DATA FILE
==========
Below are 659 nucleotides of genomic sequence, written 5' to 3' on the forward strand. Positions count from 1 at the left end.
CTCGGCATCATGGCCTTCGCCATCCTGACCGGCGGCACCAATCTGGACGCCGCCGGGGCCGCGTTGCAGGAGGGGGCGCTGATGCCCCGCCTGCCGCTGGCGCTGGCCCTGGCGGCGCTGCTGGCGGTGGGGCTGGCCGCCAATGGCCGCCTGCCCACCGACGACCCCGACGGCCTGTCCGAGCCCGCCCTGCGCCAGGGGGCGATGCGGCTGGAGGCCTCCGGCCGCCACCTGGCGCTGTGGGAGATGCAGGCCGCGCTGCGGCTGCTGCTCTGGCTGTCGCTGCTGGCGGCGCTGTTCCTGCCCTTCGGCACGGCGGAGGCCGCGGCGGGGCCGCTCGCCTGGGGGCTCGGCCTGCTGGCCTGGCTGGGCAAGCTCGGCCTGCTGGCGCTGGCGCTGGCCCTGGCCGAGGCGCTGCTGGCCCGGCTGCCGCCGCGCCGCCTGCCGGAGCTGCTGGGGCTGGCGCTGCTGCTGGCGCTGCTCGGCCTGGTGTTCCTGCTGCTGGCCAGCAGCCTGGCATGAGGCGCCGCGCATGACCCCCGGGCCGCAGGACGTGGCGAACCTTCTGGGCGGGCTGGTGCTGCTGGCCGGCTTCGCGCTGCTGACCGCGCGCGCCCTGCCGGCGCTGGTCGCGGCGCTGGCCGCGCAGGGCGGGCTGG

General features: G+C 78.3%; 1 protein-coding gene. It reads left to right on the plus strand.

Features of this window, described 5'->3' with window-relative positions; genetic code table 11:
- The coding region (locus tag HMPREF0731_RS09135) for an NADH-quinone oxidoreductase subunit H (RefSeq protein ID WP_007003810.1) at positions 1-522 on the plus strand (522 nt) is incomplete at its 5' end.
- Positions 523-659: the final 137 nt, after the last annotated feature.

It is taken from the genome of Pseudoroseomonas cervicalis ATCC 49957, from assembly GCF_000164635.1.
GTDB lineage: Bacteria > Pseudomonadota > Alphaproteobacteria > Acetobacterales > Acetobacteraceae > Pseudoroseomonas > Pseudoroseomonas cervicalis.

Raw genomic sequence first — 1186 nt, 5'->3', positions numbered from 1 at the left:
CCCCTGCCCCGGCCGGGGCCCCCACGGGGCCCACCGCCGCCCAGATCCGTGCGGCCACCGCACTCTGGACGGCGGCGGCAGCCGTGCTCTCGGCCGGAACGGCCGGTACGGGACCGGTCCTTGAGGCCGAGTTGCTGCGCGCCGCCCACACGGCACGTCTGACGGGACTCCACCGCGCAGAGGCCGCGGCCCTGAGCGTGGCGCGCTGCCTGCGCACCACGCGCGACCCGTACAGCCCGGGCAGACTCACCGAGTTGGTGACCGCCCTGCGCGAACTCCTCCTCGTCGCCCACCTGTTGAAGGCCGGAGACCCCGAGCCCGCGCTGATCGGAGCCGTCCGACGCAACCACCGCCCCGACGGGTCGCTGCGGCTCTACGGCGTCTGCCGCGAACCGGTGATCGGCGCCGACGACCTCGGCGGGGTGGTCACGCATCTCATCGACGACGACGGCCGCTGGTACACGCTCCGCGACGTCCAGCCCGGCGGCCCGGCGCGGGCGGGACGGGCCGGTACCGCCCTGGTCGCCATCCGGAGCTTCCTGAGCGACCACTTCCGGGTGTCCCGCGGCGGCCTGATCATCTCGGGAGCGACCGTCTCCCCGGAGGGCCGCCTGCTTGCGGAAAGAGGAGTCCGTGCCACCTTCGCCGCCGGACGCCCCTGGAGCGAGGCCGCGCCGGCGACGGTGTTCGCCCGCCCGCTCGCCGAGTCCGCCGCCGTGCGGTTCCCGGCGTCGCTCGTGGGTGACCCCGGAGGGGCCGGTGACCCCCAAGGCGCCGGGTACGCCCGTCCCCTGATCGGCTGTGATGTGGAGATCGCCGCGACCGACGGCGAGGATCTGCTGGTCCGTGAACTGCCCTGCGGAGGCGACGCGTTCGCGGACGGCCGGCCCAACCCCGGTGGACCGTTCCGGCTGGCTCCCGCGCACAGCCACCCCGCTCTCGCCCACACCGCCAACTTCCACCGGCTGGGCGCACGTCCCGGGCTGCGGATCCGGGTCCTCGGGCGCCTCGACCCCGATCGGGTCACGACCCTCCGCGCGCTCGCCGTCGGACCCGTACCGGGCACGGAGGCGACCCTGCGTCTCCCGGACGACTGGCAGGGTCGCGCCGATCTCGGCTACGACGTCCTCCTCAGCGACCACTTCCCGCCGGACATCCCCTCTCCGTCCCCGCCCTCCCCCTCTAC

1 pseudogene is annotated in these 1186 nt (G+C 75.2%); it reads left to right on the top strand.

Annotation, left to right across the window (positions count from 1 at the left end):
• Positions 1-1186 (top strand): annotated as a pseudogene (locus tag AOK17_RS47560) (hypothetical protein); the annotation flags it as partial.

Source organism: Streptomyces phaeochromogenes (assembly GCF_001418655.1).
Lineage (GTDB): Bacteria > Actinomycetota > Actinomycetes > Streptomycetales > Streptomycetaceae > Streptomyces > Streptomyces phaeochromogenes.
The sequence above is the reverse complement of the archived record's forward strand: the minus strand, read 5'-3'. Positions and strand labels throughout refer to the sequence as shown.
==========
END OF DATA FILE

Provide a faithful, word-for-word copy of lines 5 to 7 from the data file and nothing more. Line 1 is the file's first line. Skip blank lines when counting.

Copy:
- The coding region (locus tag HMPREF0731_RS09135) for an NADH-quinone oxidoreductase subunit H (RefSeq protein ID WP_007003810.1) at positions 1-522 on the plus strand (522 nt) is incomplete at its 5' end.
- Positions 523-659: the final 137 nt, after the last annotated feature.

It is taken from the genome of Pseudoroseomonas cervicalis ATCC 49957, from assembly GCF_000164635.1.